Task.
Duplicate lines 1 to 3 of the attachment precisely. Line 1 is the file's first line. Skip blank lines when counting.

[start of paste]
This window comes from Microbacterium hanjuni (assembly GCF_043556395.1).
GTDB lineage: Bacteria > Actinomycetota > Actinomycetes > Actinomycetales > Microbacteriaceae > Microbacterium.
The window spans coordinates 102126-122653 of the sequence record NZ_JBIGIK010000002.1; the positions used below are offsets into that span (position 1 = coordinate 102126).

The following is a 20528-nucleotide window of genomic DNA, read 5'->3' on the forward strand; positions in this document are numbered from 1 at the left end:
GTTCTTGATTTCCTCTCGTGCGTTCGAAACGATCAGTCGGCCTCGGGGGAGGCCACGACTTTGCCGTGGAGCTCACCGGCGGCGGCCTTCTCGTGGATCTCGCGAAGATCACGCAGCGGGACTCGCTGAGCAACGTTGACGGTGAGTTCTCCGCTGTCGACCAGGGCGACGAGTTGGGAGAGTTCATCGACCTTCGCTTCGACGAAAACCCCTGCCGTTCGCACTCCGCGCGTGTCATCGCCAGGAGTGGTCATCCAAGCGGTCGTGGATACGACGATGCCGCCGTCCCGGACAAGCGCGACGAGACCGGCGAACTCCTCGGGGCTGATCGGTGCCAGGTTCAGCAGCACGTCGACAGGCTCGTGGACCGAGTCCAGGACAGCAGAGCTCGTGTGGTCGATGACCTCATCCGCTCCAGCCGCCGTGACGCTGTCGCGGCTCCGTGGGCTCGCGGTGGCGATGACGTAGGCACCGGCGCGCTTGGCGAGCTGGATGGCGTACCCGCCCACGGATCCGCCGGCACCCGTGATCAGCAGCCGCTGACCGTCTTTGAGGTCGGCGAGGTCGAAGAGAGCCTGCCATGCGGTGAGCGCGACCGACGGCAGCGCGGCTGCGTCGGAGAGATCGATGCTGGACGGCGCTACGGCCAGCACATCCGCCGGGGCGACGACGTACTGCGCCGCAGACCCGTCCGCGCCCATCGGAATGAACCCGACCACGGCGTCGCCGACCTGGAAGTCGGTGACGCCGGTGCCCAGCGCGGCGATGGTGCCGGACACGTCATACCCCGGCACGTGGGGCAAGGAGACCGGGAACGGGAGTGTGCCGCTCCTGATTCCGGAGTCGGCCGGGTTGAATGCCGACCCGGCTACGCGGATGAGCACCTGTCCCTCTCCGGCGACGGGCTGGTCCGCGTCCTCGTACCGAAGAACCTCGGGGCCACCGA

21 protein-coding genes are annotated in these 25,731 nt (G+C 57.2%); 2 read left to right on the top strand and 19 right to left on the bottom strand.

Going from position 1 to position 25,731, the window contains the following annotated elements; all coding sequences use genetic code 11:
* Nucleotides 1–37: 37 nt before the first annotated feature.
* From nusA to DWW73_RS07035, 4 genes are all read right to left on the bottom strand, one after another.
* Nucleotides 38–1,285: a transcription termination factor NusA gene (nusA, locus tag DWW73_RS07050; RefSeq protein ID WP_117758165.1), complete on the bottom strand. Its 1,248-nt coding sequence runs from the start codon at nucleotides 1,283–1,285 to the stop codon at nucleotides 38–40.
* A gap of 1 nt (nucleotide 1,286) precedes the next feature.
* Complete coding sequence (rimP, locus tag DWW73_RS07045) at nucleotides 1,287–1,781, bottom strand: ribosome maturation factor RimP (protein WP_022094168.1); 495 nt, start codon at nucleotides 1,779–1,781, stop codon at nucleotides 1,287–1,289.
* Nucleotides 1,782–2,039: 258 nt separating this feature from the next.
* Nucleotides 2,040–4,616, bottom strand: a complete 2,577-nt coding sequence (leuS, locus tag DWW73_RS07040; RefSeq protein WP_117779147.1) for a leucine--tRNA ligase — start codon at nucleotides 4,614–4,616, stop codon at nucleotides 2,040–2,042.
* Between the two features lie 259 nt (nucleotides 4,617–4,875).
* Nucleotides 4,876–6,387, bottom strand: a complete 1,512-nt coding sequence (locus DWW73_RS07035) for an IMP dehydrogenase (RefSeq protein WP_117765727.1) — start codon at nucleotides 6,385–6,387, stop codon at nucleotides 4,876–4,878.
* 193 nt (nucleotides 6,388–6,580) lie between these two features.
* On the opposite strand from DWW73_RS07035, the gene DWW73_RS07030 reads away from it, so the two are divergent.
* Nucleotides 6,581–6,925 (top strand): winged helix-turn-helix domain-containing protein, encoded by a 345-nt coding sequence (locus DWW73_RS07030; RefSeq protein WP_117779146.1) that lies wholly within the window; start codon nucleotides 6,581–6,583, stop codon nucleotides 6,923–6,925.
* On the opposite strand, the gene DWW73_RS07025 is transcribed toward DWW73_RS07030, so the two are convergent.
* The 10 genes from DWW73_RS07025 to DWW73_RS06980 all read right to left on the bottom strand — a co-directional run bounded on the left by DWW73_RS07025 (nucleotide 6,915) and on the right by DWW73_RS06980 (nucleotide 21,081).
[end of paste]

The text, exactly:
This window comes from Microbacterium hanjuni (assembly GCF_043556395.1).
GTDB lineage: Bacteria > Actinomycetota > Actinomycetes > Actinomycetales > Microbacteriaceae > Microbacterium.
The window spans coordinates 102126-122653 of the sequence record NZ_JBIGIK010000002.1; the positions used below are offsets into that span (position 1 = coordinate 102126).